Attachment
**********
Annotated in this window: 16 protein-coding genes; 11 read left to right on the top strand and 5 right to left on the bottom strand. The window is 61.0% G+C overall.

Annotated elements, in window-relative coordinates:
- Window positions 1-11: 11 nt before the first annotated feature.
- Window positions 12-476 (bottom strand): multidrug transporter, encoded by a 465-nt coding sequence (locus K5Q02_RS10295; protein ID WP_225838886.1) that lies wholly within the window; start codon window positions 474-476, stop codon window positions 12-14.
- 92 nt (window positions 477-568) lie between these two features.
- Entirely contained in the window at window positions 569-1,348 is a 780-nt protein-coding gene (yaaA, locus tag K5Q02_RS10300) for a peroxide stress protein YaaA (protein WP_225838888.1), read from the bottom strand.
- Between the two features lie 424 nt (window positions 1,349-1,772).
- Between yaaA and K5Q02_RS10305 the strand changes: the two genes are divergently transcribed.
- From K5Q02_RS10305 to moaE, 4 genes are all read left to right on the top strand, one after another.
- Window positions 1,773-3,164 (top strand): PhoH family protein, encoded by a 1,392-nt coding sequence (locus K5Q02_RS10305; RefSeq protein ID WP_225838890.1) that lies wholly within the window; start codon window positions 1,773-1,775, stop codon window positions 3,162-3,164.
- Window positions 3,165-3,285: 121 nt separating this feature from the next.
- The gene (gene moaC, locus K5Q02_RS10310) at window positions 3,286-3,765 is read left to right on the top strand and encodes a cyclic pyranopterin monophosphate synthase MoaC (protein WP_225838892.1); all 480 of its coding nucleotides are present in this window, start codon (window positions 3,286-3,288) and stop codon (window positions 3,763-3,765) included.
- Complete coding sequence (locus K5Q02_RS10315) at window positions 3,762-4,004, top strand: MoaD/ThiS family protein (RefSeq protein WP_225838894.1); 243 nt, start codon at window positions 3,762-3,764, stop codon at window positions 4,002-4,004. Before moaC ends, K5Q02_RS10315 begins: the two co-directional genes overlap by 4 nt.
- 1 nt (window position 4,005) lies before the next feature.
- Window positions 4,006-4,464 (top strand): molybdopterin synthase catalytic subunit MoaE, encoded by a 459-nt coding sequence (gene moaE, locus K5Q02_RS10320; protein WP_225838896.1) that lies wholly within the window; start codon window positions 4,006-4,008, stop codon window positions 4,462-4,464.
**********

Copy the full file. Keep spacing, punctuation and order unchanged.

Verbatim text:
Annotated in this window: 16 protein-coding genes; 11 read left to right on the top strand and 5 right to left on the bottom strand. The window is 61.0% G+C overall.

Annotated elements, in window-relative coordinates:
- Window positions 1-11: 11 nt before the first annotated feature.
- Window positions 12-476 (bottom strand): multidrug transporter, encoded by a 465-nt coding sequence (locus K5Q02_RS10295; protein ID WP_225838886.1) that lies wholly within the window; start codon window positions 474-476, stop codon window positions 12-14.
- 92 nt (window positions 477-568) lie between these two features.
- Entirely contained in the window at window positions 569-1,348 is a 780-nt protein-coding gene (yaaA, locus tag K5Q02_RS10300) for a peroxide stress protein YaaA (protein WP_225838888.1), read from the bottom strand.
- Between the two features lie 424 nt (window positions 1,349-1,772).
- Between yaaA and K5Q02_RS10305 the strand changes: the two genes are divergently transcribed.
- From K5Q02_RS10305 to moaE, 4 genes are all read left to right on the top strand, one after another.
- Window positions 1,773-3,164 (top strand): PhoH family protein, encoded by a 1,392-nt coding sequence (locus K5Q02_RS10305; RefSeq protein ID WP_225838890.1) that lies wholly within the window; start codon window positions 1,773-1,775, stop codon window positions 3,162-3,164.
- Window positions 3,165-3,285: 121 nt separating this feature from the next.
- The gene (gene moaC, locus K5Q02_RS10310) at window positions 3,286-3,765 is read left to right on the top strand and encodes a cyclic pyranopterin monophosphate synthase MoaC (protein WP_225838892.1); all 480 of its coding nucleotides are present in this window, start codon (window positions 3,286-3,288) and stop codon (window positions 3,763-3,765) included.
- Complete coding sequence (locus K5Q02_RS10315) at window positions 3,762-4,004, top strand: MoaD/ThiS family protein (RefSeq protein WP_225838894.1); 243 nt, start codon at window positions 3,762-3,764, stop codon at window positions 4,002-4,004. Before moaC ends, K5Q02_RS10315 begins: the two co-directional genes overlap by 4 nt.
- 1 nt (window position 4,005) lies before the next feature.
- Window positions 4,006-4,464 (top strand): molybdopterin synthase catalytic subunit MoaE, encoded by a 459-nt coding sequence (gene moaE, locus K5Q02_RS10320; protein WP_225838896.1) that lies wholly within the window; start codon window positions 4,006-4,008, stop codon window positions 4,462-4,464.